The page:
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‘Joe Turner’s Come and Gone’

Post by Joe Turner on Oct. 1, 2009 at 7:23 am with 19 Comments »
October 1, 2009 7:23 am

I borrowed the title of August Wilson’s play for my blog post headline because it says it all.

After 32 years as a reporter, nearly all of them for my hometown newspaper, I will be retiring Nov. 1.

I gave serious thought to taking a buy-out that was offered by McClatchy at the beginning of this year. But some of my colleagues in the Olympia Press Corps prevailed on me to stay for at least one more legislative session. I’m glad I did. It was an interesting and hectic session as the Legislature dealt with a $9 billion budget shortfall.

But now it’s time for me to leave. It’s pretty simple: The aggravations of the job outweigh the rewards. And those rewards were substantial. I have been the statehouse reporter for The Tacoma News Tribune — It will always be the TNT for me — for most of the past 20 years, a goal that I set for myself in college in the early 1970s.

I regret my departure will further erode the statehouse press corps. Part of me wants to stay and be one of the “300 Spartans” who still are watchdogs on state government. But not at half rations, figuratively speaking.

I leave you in good hands – sorta.

Don’t get me wrong. The remaining members of the Olympia press corps are top notch: Rachel La Corte and Curt Woodward of The Associated Press, Austin Jenkins of Northwest Public Radio, Brad Shannon of The Olympian, Andrew Garber of the Seattle Times and Jerry Cornfield of the (Everett) Herald are very, very good reporters. I admire each of them tremendously.

But there are too few of them. And newspapers are not going to replace all of the reporters who have left, even after the economy improves.

The erosion of the statehouse press corps puts an additional burden on another group of people to keep the public adequately informed. They are the nonpartisan staff on whom I have relied so heavily for the past 20 years.

Most readers know nothing of these people. They are lawyers, mostly. They are smart, all of them. They are the committee staffers, the ones who actually research and write the bills and laws that are sponsored by elected representatives and senators. And because they work for two sets of masters (Democrats and Republicans), they must walk the straight and narrow. I trust them.

I learned their value early on, in 1990 when I began covering transportation issues (a 5-cent gas tax increase) at the state level. The late-Rep. Ruth Fisher of Tacoma was chairwoman of the House Transportation Committee and she instructed her committee staff to give me whatever I needed.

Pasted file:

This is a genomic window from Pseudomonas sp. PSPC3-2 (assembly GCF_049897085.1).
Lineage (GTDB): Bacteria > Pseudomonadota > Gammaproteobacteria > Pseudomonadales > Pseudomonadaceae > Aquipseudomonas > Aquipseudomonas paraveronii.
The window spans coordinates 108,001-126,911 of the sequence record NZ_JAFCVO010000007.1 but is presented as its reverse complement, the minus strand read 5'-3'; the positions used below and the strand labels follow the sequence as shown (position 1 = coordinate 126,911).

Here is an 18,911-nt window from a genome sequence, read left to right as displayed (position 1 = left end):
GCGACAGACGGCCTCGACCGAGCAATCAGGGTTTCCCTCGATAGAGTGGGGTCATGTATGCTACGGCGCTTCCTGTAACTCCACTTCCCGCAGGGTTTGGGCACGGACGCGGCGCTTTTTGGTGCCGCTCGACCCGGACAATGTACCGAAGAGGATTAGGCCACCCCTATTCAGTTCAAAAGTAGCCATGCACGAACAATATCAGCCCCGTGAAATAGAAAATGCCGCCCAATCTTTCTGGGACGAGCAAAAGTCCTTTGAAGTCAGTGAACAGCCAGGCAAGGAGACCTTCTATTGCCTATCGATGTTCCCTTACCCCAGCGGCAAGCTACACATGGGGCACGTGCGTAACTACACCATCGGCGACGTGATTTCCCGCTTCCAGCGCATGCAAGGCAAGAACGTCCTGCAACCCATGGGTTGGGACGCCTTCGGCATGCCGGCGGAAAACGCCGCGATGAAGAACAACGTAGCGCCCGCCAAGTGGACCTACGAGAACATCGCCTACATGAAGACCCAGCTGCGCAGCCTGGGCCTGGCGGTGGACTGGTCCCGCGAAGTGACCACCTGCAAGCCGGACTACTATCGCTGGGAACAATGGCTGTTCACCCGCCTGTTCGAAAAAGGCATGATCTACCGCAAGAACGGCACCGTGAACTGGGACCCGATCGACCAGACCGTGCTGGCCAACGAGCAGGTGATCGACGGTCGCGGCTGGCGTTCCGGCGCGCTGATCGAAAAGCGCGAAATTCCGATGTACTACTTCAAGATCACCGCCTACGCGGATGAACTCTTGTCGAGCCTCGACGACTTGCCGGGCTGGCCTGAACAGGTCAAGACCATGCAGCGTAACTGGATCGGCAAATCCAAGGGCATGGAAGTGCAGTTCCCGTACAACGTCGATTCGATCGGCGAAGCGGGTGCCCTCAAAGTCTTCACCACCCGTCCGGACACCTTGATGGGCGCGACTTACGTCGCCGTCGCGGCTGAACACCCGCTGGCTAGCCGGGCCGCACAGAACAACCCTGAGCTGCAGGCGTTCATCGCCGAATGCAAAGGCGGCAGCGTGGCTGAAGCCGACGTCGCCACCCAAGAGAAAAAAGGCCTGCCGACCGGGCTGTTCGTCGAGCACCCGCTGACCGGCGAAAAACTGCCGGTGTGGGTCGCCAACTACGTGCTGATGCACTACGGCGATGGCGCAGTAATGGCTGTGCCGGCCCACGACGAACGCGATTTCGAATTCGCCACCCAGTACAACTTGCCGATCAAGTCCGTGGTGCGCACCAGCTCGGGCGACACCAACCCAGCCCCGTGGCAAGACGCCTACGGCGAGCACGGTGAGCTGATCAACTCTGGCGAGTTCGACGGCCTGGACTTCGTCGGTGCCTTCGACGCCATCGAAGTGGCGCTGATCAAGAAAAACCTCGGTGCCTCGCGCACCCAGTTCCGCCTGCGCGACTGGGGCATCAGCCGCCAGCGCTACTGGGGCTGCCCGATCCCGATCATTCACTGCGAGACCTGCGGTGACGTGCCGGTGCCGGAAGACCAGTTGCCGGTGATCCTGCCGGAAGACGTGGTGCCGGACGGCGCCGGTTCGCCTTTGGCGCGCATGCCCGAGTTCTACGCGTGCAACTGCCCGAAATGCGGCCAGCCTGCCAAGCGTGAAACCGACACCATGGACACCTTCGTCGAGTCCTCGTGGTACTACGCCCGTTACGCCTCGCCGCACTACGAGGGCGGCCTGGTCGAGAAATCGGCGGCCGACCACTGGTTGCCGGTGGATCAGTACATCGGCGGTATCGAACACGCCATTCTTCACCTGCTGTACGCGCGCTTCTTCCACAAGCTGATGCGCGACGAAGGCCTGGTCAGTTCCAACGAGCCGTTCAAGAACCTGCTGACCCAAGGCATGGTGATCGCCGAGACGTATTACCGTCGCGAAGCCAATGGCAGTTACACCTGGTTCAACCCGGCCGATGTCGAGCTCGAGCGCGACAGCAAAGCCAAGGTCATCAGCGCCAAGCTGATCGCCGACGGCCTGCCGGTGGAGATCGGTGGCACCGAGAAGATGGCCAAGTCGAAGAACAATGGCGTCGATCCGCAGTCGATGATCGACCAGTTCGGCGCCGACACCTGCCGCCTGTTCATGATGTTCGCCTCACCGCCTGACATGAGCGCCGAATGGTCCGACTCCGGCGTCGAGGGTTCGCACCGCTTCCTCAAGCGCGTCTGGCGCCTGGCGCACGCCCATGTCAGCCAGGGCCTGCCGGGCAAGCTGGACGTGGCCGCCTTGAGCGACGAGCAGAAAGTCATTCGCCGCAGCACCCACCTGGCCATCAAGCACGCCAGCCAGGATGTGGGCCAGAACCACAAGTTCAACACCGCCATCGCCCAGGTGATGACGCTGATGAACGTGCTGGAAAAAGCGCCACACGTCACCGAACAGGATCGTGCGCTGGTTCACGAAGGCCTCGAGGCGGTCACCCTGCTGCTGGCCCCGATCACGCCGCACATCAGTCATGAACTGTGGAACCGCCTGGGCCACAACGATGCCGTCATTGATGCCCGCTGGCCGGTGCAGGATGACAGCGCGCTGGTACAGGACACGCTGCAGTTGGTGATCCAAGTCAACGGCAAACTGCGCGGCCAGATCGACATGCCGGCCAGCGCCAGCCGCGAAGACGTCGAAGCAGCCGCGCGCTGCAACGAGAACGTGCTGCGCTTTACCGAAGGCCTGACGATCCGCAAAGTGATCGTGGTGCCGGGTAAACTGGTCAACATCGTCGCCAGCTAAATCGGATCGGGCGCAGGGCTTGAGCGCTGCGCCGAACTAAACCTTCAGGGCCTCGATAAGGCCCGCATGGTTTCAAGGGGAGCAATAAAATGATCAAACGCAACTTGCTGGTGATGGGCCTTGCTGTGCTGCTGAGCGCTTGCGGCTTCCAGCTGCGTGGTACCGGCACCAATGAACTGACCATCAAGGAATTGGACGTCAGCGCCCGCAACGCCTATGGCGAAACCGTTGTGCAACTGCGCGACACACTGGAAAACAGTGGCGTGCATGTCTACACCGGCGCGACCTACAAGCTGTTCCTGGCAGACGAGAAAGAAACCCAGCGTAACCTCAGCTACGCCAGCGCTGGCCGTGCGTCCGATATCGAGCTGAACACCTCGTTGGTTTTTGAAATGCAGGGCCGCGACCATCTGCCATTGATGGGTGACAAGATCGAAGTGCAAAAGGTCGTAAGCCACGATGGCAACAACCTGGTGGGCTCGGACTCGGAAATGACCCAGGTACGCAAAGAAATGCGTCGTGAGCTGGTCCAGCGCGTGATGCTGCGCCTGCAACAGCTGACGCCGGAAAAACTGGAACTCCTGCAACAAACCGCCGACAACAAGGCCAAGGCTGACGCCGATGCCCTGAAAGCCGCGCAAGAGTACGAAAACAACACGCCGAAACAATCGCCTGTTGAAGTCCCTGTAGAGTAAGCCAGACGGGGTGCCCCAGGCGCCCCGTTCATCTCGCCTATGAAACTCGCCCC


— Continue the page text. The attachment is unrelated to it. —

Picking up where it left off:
“If he’s going to be writing about transportation, make sure he understands what he’s writing about,” Fisher said, in that gruff, abrupt manner that was her trademark.

It is in the hands of those kinds of people that I leave you. Without the combination of reporters and non-partisan staff, our citizens would be in real trouble. You see, we reporters know so little of what actually is going on in government. It’s true.

A former newspaper colleague, after he had worked in state government for several years, once told me, “You don’t know even 10 percent of what goes on behind the scenes.”

I believe him.

And that’s what distresses me.

Government is sneaky. It just is. It doesn’t matter who is governor, which party controls the Legislature or who is at the helm of a specific agency. From time to time, government leaders are just plain sneaky. They have their reasons. Most of the time they are benign. Often, they just want to advance their particular agenda or program under the radar so they can build momentum before the opposition is alerted and can mobilize to stop them.

It’s that simple. That’s why the state budget is always passed in a hurry and why it is kept under wraps as long as possible. And why so few legislators actually read it before the vote to pass it into law.

These are not evil people. They’re just public servants who sometimes can be self-serving.

That’s why the press is supposed to be a watchdog. We’re supposed to find out what they’re doing and alert everyone.

I hope the 10 percent that we reporters do find out about is the most important 10 percent of what government is doing to and for us. But I’m also sure we miss a lot. I fear that those state workers in whom I have so much faith won’t be able to find a reporter when they need to alert someone to what is going on. And if they need find a reporter, he or she won’t have the time to closely examine what needs scrutiny. Reporters will continue to be stretched too thin.